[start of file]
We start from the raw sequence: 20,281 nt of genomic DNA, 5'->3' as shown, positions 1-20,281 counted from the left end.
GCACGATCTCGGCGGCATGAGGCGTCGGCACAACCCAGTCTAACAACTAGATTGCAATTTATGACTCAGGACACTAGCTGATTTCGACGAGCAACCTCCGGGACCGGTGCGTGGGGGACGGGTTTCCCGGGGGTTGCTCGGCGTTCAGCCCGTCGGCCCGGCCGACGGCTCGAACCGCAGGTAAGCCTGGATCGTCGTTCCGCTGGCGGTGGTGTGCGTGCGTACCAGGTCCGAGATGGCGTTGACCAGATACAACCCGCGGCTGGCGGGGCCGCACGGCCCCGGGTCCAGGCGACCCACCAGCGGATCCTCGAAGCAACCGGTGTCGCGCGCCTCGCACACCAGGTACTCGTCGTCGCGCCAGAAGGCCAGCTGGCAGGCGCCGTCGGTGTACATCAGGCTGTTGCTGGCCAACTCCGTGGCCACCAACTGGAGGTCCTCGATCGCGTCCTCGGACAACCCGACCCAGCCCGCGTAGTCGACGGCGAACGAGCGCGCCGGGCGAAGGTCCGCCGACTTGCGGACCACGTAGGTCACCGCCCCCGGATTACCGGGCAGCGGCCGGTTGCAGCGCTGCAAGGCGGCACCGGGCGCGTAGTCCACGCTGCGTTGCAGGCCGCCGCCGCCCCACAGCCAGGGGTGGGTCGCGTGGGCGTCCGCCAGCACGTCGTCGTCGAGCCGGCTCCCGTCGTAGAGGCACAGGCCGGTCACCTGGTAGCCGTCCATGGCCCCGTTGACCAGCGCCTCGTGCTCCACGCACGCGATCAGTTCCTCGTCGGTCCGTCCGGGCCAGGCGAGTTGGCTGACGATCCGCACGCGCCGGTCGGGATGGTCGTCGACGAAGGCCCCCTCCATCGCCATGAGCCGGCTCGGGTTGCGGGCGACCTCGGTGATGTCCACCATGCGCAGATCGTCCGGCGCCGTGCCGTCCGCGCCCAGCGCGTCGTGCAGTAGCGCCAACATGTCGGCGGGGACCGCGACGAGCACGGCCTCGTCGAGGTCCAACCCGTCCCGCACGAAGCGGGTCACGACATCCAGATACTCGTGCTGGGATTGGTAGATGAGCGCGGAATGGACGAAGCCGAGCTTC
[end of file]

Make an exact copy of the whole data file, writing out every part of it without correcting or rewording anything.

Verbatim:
We start from the raw sequence: 20,281 nt of genomic DNA, 5'->3' as shown, positions 1-20,281 counted from the left end.
GCACGATCTCGGCGGCATGAGGCGTCGGCACAACCCAGTCTAACAACTAGATTGCAATTTATGACTCAGGACACTAGCTGATTTCGACGAGCAACCTCCGGGACCGGTGCGTGGGGGACGGGTTTCCCGGGGGTTGCTCGGCGTTCAGCCCGTCGGCCCGGCCGACGGCTCGAACCGCAGGTAAGCCTGGATCGTCGTTCCGCTGGCGGTGGTGTGCGTGCGTACCAGGTCCGAGATGGCGTTGACCAGATACAACCCGCGGCTGGCGGGGCCGCACGGCCCCGGGTCCAGGCGACCCACCAGCGGATCCTCGAAGCAACCGGTGTCGCGCGCCTCGCACACCAGGTACTCGTCGTCGCGCCAGAAGGCCAGCTGGCAGGCGCCGTCGGTGTACATCAGGCTGTTGCTGGCCAACTCCGTGGCCACCAACTGGAGGTCCTCGATCGCGTCCTCGGACAACCCGACCCAGCCCGCGTAGTCGACGGCGAACGAGCGCGCCGGGCGAAGGTCCGCCGACTTGCGGACCACGTAGGTCACCGCCCCCGGATTACCGGGCAGCGGCCGGTTGCAGCGCTGCAAGGCGGCACCGGGCGCGTAGTCCACGCTGCGTTGCAGGCCGCCGCCGCCCCACAGCCAGGGGTGGGTCGCGTGGGCGTCCGCCAGCACGTCGTCGTCGAGCCGGCTCCCGTCGTAGAGGCACAGGCCGGTCACCTGGTAGCCGTCCATGGCCCCGTTGACCAGCGCCTCGTGCTCCACGCACGCGATCAGTTCCTCGTCGGTCCGTCCGGGCCAGGCGAGTTGGCTGACGATCCGCACGCGCCGGTCGGGATGGTCGTCGACGAAGGCCCCCTCCATCGCCATGAGCCGGCTCGGGTTGCGGGCGACCTCGGTGATGTCCACCATGCGCAGATCGTCCGGCGCCGTGCCGTCCGCGCCCAGCGCGTCGTGCAGTAGCGCCAACATGTCGGCGGGGACCGCGACGAGCACGGCCTCGTCGAGGTCCAACCCGTCCCGCACGAAGCGGGTCACGACATCCAGATACTCGTGCTGGGATTGGTAGATGAGCGCGGAATGGACGAAGCCGAGCTTC